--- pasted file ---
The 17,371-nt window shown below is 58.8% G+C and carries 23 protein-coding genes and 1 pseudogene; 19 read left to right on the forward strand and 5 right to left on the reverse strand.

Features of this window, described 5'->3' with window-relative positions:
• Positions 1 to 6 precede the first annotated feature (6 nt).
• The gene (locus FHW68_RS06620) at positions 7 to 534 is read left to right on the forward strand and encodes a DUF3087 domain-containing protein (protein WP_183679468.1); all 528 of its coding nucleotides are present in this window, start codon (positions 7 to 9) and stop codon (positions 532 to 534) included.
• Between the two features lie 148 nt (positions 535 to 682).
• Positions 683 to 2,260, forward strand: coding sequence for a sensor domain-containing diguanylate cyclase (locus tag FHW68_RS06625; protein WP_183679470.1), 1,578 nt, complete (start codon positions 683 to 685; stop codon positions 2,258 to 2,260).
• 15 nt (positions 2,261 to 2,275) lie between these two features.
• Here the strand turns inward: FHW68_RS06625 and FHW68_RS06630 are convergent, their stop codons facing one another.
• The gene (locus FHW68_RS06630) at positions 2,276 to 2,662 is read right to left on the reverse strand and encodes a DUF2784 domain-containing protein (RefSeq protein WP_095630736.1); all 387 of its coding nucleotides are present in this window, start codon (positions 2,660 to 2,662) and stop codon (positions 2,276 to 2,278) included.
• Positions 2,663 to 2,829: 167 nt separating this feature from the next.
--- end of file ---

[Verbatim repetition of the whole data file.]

The 17,371-nt window shown below is 58.8% G+C and carries 23 protein-coding genes and 1 pseudogene; 19 read left to right on the forward strand and 5 right to left on the reverse strand.

Features of this window, described 5'->3' with window-relative positions:
• Positions 1 to 6 precede the first annotated feature (6 nt).
• The gene (locus FHW68_RS06620) at positions 7 to 534 is read left to right on the forward strand and encodes a DUF3087 domain-containing protein (protein WP_183679468.1); all 528 of its coding nucleotides are present in this window, start codon (positions 7 to 9) and stop codon (positions 532 to 534) included.
• Between the two features lie 148 nt (positions 535 to 682).
• Positions 683 to 2,260, forward strand: coding sequence for a sensor domain-containing diguanylate cyclase (locus tag FHW68_RS06625; protein WP_183679470.1), 1,578 nt, complete (start codon positions 683 to 685; stop codon positions 2,258 to 2,260).
• 15 nt (positions 2,261 to 2,275) lie between these two features.
• Here the strand turns inward: FHW68_RS06625 and FHW68_RS06630 are convergent, their stop codons facing one another.
• The gene (locus FHW68_RS06630) at positions 2,276 to 2,662 is read right to left on the reverse strand and encodes a DUF2784 domain-containing protein (RefSeq protein WP_095630736.1); all 387 of its coding nucleotides are present in this window, start codon (positions 2,660 to 2,662) and stop codon (positions 2,276 to 2,278) included.
• Positions 2,663 to 2,829: 167 nt separating this feature from the next.